Seeking to protect smaller industry incumbents, the Irish Ministry of Finance is reported to be considering removing tax duties on bookmakers who generate a turnover below the €2.5 million a year mark.
The Irish Times reports that Finance Minister Paschal Donohue is prepared to listen to the concerns presented by the Irish Bookmakers Association (IBA) with regards to taxation and its impact on wider Irish stakeholders, in particular, those working within horseracing and breeding disciplines.
In previous Dáil updates, Donohue has detailed that the Fine Gael government will maintain its much protested 2% turnover tax on bookmaker revenues, despite warnings of significant job losses across the Irish betting sector.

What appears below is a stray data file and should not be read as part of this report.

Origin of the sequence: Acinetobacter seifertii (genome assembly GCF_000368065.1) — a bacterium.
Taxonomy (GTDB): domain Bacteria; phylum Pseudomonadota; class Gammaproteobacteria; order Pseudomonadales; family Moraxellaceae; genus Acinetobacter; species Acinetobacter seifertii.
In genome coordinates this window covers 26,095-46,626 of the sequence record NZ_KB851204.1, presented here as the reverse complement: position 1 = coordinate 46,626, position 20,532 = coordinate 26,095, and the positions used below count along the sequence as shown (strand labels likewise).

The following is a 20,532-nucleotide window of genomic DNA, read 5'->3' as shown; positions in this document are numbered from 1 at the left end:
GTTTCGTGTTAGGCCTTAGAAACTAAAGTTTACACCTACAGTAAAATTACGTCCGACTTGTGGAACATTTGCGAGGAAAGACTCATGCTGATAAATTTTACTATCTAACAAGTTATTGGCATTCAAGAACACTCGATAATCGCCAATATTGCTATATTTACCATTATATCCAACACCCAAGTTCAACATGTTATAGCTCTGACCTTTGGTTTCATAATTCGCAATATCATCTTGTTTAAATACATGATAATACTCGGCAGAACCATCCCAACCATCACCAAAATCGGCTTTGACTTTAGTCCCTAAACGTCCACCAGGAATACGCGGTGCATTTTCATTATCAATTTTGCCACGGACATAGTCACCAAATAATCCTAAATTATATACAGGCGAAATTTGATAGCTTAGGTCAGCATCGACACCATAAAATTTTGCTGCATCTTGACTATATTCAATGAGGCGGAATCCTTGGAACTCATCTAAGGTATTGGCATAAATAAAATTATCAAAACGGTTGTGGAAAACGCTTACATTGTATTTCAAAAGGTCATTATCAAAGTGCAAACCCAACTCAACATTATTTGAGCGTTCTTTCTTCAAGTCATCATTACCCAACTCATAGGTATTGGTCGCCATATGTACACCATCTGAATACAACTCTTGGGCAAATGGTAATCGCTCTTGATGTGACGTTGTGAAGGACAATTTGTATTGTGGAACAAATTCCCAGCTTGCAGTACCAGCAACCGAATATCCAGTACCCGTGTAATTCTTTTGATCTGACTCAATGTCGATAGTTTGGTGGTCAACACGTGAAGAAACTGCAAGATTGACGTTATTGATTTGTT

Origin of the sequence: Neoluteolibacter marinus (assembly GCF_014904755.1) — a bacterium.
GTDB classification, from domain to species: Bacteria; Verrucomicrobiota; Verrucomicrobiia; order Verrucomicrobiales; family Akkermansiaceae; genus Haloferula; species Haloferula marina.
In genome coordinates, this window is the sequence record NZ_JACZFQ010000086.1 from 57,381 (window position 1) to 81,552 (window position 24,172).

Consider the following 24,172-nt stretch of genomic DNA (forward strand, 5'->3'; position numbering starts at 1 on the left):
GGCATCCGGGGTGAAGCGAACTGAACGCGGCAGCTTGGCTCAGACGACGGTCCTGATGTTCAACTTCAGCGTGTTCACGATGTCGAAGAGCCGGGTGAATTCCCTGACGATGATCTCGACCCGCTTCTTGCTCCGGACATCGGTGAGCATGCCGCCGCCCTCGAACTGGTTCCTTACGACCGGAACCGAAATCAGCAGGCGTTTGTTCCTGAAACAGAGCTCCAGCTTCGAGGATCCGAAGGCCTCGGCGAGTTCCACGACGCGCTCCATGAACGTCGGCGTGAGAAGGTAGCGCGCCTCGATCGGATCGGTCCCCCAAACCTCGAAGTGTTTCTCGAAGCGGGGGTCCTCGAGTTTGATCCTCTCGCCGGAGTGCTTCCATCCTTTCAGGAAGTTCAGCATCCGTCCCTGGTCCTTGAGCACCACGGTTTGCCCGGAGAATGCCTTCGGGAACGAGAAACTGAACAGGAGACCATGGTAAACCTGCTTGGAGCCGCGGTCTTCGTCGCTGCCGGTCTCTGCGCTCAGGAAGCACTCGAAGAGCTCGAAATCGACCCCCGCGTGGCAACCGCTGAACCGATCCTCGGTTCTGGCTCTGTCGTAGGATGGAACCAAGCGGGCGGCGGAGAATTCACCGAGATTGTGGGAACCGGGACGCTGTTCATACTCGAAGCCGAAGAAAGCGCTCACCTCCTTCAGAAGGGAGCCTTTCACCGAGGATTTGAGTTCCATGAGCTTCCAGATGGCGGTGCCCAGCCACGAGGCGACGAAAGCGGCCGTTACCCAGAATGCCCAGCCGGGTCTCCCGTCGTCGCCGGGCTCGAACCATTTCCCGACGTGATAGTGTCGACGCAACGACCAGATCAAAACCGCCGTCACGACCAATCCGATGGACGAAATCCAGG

Countering criticisms of Ireland’s new gambling regime, Fine Gael is reported to be considering introducing a new tax-free turnover threshold of €2.5 million.
New betting tax brackets would see the Irish treasury introduce a ‘1% turnover tax on bookmakers with a turnover of €5 million a year’. However, the government would maintain its controversial 2% turnover on bigger operators generating €750 million in wager annually.
Treasury calculations report that the introduction of the €2.5 million tax-free threshold, would cut industry tax collections by around €3.5 million.
Supporting industry reforms and the sustainability of Irish betting, the IBA has propositioned a revamped betting tax regime that would involve online operators paying twice the tax paid by bookmakers.
However, an assessment of the IBA’s tax proposal indicates that it would breach EU common market rules on competition and state aid funding of businesses.